145 Applying strict scrutiny, see, e.g., Sugarman v. Dougall, 413 U.S. 634 (1973) ; Nyquist v. Mauclet, 432 U.S. 1 (1977) . Applying lenient scrutiny in cases involving restrictions on alien entry into the political community, see Foley v. Connelie, 435 U.S. 291 (1978) ; Ambach v. Norwick, 441 U.S. 68 (1979) ; Cabell v. Chavez–Salido, 454 U.S. 432 (1982) . See also Plyler v. Doe, 457 U.S. 202 (1982) .
146 Massachusetts Bd. of Retirement v. Murgia, 427 U.S. 307 (1976) (upholding mandatory retirement at age 50 for state police); Vance v. Bradley, 440 U.S. 93 (1979) (mandatory retirement at age 60 for foreign service officers); Gregory v. Ashcroft, 111 Ct. 2395 (1991) (mandatory retirement at age 70 for state judges). See also City of Cleburne v. Cleburne Living Center, 473 U.S. 432, 442 (1985) (holding that a lower court “erred in holding mental retardation a quasi–suspect classification calling for a more exacting standard of judicial review than is normally accorded economic and social legislation”).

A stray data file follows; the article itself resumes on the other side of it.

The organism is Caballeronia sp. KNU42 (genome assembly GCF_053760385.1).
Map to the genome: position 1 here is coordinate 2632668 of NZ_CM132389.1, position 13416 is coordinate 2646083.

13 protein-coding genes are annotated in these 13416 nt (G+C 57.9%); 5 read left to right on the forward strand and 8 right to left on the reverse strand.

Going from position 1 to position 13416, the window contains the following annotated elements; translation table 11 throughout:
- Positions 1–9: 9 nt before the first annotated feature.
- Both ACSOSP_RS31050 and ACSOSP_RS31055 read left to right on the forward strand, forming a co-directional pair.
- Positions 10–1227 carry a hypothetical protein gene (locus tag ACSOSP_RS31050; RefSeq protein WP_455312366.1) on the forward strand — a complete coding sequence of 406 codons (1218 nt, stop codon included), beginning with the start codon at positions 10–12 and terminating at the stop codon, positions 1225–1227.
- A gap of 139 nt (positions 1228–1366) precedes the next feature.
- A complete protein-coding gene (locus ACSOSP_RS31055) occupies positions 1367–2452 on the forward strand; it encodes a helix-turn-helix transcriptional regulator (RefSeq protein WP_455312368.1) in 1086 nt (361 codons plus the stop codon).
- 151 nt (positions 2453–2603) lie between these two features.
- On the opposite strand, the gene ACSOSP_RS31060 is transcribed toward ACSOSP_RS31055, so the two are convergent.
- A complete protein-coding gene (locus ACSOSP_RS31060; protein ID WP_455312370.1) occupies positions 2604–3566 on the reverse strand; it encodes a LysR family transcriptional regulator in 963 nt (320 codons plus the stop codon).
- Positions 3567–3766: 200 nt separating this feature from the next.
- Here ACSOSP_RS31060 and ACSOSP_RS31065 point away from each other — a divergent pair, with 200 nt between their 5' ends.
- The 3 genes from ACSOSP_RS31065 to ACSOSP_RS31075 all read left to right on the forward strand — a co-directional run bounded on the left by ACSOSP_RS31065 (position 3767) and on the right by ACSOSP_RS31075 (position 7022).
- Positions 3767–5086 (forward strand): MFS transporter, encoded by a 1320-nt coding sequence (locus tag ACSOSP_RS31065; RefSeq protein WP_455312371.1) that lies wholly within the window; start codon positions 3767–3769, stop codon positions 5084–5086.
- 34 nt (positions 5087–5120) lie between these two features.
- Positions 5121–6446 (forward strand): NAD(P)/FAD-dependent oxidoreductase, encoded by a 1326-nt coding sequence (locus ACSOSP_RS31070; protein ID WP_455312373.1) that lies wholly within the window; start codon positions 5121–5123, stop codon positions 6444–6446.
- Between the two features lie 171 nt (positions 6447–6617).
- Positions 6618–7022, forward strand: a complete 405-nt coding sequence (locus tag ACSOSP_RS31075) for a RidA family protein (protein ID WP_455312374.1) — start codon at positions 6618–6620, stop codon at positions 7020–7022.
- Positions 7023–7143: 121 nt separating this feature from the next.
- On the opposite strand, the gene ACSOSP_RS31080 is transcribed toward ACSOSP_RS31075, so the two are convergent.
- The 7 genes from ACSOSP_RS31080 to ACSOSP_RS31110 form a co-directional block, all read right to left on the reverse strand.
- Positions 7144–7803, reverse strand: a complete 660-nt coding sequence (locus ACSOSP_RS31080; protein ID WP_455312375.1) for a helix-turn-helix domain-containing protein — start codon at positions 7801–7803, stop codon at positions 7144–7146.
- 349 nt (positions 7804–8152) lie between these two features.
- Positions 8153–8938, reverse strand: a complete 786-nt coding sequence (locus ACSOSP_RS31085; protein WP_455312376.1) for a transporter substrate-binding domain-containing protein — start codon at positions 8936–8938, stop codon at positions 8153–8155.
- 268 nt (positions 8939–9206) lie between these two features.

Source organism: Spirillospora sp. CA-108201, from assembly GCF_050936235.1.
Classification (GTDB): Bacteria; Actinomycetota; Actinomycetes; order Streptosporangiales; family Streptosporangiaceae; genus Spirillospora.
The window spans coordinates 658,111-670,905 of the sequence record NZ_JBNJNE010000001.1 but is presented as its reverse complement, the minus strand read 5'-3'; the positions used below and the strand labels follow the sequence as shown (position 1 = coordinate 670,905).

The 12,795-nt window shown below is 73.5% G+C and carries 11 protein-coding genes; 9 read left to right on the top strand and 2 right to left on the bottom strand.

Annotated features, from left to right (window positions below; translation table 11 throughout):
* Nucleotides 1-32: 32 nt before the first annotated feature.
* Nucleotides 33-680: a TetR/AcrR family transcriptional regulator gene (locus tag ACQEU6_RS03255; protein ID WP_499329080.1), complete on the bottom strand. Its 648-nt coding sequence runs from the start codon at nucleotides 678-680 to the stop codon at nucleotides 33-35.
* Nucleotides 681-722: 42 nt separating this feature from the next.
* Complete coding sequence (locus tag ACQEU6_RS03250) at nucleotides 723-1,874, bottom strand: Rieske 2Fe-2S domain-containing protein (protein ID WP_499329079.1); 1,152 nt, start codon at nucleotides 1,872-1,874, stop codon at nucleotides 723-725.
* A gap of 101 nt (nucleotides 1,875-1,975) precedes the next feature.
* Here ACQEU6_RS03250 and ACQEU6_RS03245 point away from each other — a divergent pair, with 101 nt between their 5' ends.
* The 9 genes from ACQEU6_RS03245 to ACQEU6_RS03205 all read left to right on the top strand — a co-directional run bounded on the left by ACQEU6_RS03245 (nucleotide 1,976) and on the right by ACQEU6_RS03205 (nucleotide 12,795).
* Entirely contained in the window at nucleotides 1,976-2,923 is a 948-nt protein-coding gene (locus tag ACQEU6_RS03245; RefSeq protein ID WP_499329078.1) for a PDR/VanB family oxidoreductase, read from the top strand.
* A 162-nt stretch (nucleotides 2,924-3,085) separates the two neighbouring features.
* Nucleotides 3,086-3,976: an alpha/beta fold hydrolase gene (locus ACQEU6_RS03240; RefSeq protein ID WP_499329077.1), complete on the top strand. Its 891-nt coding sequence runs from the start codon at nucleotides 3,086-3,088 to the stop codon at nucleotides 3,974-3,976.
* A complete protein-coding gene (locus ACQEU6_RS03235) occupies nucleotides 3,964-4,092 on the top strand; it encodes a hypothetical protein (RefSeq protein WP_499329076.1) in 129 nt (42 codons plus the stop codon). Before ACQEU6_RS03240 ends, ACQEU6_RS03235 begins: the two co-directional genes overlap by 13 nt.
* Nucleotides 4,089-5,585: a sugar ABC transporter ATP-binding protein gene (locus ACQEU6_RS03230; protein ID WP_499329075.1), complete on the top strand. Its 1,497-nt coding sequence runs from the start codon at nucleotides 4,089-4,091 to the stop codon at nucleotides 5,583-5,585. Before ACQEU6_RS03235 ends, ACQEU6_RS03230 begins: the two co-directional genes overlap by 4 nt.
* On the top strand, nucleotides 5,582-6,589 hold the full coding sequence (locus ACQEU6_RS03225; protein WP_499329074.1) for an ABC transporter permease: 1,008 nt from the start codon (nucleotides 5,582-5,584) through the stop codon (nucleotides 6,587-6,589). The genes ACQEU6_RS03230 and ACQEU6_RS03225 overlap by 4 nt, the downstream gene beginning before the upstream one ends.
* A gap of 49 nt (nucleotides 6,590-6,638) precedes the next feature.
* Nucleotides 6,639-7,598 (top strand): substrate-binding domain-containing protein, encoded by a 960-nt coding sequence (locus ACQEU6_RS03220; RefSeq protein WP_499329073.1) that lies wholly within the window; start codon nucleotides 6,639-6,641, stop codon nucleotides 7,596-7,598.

147 City of Cleburne v. Cleburne Living Center, 473 U.S. 432 (1985) ; See discussion supra pp. 1805–09.
148 Kramer v. Union Free School Dist., 395 U.S. 621, 627 (1969) ; Shapiro v. Thompson, 394 U.S. 618, 638 (1969) .
149 Id. at 660 (Justice Harlan dissenting).
150 316 U.S. 535, 541 (1942) .
151 Reynolds v. Sims, 377 U.S. 533, 562 (1964) .
152 Carrington v. Rash, 380 U.S. 89 (1965) ; Harper v. Virginia Bd. of Elections, 383 U.S. 663 (1966) ; Williams v. Rhodes, 393 U.S. 23 (1968) .
153 394 U.S. 618, 627, 634, 638 (1969) .
154 Kramer v. Union Free School Dist., 395 U.S. 621 (1969) ; Cipriano v. City of Houma, 395 U.S. 701 (1969) ; City of Phoenix v. Kolodziejski, 399 U.S. 204 (1970) ; Dunn v. Blumstein, 405 U.S. 330 (1972) .